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Chapter 6. Proposals

How to get People to Change?

The climate is changing, but how to get people to actually change? Chip and Dan Heath offer a highly simplified framework based on recent research. And some of their findings are surprising. Surprisingly counterintuitive but also surprisingly simple. We will try to use this frame in the context of climate change, knowing how most people psychologically react to it.

switch-framework-LR

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Rifkin (2009). The Empathic Civilization.

Rifkin, Jeremy (2009). The Empathic Civilization. New York: Tarcher/Penguin.

“Empathic extension is the only human expression that creates true equality between people.” p. 160.

Will empathic extension grow fast enough for humanity to save the planet – and thereby our species?

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Will world population explode?

“There are just too many children in the world. People in developing countries get too many babies. World food production will not be able to keep up, and there will be no space for all those people.”

True? No. The number of babies per woman has been overwhelmingly decreased towards two. Two babies per woman clearly means population will grow no further.

So now we are with seven billion, and growing, because there are relatively many young people. But in 2050 the world population will stabilize at about ten billion.

Human population is large but not growing out of hand, at all, anymore.

Hans Rosling, Swedish doctor and statistician, gives a face to the data in a TED talk of April 2012.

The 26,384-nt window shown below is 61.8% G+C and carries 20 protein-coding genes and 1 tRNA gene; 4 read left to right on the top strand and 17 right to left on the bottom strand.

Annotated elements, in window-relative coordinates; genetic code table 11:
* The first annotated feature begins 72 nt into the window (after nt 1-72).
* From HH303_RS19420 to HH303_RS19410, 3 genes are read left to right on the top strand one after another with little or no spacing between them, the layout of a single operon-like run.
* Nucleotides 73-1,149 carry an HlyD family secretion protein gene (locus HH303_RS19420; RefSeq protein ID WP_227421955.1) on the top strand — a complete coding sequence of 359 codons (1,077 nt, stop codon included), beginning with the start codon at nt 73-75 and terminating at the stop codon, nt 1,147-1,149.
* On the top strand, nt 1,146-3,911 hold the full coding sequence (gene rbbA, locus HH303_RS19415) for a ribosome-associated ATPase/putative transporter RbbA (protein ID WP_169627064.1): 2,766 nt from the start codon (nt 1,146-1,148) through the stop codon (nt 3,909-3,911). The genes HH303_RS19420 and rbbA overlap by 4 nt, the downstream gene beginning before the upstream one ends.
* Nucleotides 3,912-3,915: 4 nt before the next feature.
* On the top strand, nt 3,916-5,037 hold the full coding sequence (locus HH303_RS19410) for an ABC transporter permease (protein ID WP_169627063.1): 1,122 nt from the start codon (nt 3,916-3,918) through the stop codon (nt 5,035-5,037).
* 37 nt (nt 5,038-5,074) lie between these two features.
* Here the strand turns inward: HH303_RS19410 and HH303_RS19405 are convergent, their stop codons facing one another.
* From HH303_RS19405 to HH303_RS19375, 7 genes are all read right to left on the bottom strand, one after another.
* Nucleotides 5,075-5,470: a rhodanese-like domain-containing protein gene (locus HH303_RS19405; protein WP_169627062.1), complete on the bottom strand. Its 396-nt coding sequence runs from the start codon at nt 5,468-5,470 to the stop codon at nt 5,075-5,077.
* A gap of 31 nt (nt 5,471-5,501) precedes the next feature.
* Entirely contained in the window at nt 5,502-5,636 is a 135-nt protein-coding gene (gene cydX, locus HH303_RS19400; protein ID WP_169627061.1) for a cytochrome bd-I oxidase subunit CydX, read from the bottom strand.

How to deal with dictatorship?

Vision 1. We are born into a safe and secure social environment…
Vision 10. Government and parliament are democratically elected…

So what if you live under dictatorship? You start a non-violent revolution.

Gene Sharp has already inspired generations of revolutionaries worldwide. His book, From Dictatorship to Democracy[1], is a guide with over 180 means of non-violent resistance. The book can be read free online or downloaded as pdf.

  1. [1]Gene Sharp (1993)

Educating Values for Life

Vision 4: Education is generally accessible and reaches high levels. Teachers are well paid. Classes are not too big, and personal and social development go side by side.

How to educate ourselves and our children for living in times of turbulence? How to educate starting from the ideas of what a human being is actually is? Education shouldn’t just transfer knowledge, it should educate values.

Proposals for Crisis Catalysed Change

Proposals for how to deal with converging crises will be based on both the image of humanity and the ten visions set out in our Universal Declaration of Human Direction. We will focus on catharses; new narratives with the power to clean the soul and replace old ways of doing, thinking, because austerity is virtuous but human beings are much better at doing more in stead of less.

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Ending the Energy Crisis